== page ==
Luke discovers career options beyond woodshop

Whether he goes to college or looks to advance in carpentry and cabinet making, Luke Ballinger leaves high school with good options.

Published January 13, 2020
Luke Ballinger Carpentry success story

Luke Ballinger

Carpentry Student
"I'm going to college and my goal is to get a civil engineering degree. But I'm kind of torn right now, because I've got this good job where I could have a good career."

Luke Ballinger just thought he liked woodshop. Now he has options, working a part-time job thanks to the skills he learned in Carpentry and Cabinet Making at Francis Tuttle while pursuing a college degree.
“I’ve always thought that I could make a really good career out of it. I’m going to college and my goal is to get a civil engineering degree,” Ballinger said. "But I’m kind of torn, because I’ve got this good job right now where I could have a good career.”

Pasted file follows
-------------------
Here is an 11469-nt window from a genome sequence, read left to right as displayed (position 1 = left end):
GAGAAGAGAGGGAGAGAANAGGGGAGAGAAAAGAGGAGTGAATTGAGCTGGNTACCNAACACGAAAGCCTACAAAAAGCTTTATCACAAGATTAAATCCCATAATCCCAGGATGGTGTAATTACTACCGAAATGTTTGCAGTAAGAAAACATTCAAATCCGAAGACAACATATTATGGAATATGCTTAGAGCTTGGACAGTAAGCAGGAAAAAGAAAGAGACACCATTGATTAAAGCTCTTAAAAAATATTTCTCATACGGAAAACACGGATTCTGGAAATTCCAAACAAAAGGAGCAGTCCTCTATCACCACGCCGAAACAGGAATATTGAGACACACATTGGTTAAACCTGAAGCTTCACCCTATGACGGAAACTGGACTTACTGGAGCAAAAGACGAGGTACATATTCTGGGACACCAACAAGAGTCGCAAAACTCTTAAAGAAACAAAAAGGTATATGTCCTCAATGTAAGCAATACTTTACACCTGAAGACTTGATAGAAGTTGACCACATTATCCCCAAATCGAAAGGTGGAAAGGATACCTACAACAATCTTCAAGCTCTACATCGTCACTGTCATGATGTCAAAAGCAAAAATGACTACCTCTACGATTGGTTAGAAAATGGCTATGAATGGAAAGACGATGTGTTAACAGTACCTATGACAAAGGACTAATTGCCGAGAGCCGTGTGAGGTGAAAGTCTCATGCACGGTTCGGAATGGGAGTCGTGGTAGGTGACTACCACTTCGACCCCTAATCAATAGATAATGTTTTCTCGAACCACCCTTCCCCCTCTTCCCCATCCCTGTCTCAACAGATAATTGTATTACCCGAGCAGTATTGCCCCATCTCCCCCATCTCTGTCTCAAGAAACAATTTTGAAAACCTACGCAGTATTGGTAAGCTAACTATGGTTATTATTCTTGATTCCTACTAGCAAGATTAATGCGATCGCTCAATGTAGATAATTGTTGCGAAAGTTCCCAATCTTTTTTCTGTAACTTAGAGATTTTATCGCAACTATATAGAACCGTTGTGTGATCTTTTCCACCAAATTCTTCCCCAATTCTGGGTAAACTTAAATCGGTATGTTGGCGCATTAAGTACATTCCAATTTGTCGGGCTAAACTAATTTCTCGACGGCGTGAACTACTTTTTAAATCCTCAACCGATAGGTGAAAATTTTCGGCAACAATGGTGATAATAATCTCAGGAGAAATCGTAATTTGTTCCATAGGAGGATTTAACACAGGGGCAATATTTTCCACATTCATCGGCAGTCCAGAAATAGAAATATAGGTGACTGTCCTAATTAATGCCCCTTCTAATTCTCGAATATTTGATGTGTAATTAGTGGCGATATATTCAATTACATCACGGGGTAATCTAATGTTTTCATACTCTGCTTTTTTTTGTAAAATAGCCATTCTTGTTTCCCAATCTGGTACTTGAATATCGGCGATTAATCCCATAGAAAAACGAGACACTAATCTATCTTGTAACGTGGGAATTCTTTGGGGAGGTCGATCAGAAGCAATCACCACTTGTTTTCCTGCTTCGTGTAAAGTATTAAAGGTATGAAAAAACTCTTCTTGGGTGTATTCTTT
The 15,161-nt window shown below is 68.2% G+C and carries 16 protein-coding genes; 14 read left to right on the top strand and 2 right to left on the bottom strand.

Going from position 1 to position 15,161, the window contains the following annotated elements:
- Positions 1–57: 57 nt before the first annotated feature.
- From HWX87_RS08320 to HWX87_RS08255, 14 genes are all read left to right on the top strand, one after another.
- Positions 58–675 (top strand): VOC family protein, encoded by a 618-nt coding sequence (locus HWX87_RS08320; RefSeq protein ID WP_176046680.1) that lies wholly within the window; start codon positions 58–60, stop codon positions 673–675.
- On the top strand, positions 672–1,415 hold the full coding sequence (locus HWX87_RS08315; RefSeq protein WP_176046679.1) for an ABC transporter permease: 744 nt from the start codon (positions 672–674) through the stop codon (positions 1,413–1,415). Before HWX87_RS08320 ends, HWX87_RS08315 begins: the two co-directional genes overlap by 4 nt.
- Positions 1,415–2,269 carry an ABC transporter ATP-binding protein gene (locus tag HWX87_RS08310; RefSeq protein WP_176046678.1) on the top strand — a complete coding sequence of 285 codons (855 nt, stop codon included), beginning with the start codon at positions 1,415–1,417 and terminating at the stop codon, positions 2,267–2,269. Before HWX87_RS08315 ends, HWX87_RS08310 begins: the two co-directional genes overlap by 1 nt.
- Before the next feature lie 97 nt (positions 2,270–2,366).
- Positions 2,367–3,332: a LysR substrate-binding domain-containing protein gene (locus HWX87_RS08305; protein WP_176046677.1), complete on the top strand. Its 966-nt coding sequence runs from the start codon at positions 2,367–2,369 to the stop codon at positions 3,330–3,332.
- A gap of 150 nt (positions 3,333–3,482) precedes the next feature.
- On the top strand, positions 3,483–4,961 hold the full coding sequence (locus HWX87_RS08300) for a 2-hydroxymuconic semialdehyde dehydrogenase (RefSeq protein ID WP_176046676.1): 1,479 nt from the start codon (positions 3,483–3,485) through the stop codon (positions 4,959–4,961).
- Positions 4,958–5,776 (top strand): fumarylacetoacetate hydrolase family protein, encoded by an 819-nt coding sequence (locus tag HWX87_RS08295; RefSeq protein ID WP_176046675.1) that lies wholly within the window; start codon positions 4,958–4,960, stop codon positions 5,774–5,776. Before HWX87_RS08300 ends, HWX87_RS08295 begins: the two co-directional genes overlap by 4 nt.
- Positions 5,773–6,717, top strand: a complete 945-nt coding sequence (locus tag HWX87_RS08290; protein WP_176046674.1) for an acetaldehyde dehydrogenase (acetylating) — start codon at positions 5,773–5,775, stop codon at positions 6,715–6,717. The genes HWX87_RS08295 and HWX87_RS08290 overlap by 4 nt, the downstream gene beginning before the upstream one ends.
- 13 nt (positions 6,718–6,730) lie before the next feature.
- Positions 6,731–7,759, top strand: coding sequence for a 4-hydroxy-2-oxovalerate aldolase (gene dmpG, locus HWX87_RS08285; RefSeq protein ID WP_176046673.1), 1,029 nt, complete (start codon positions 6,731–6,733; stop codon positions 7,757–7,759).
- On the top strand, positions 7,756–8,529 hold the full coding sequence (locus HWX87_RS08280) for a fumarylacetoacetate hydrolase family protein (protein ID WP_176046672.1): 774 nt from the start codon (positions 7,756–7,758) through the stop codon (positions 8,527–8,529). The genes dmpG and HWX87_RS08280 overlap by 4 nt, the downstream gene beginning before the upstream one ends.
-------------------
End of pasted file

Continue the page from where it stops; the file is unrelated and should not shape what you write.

Ballinger said his decision to take woodshop while attending Edmond Memorial High School came from a family tradition.
“My dad’s an electrician, so I go and help wire houses with him. That was always fun to get out there and work with my hands,” he said. “And my uncle, for a hobby he builds cabinets. So anytime a family member was building a new house, he’d build the cabinets for them.”
When he came to Francis Tuttle, he was amazed by the amount of resources available to students. Working with the computer numerical control (CNC) machine turned out to be a valuable experience professionally when he was hired at NexSpaces in Oklahoma City.
“They liked that I had that experience when they hired me,” Ballinger said. “I’m probably one of the youngest people in the country running a CNC machine in a shop, because I’m only 18.”
Ballinger is continuing his education to become a civil engineer. But he said there are definitely things about Carpentry that crossover, and he could still pursue a Carpentry career path in the future.
“When you start a cabinet, you have a sheet of plywood that’s flat,” Ballinger said. “Envisioning that as a cabinet, you have to train your brain to do that. You look at parts and imagine what the final product would be, so I think that will translate over.”

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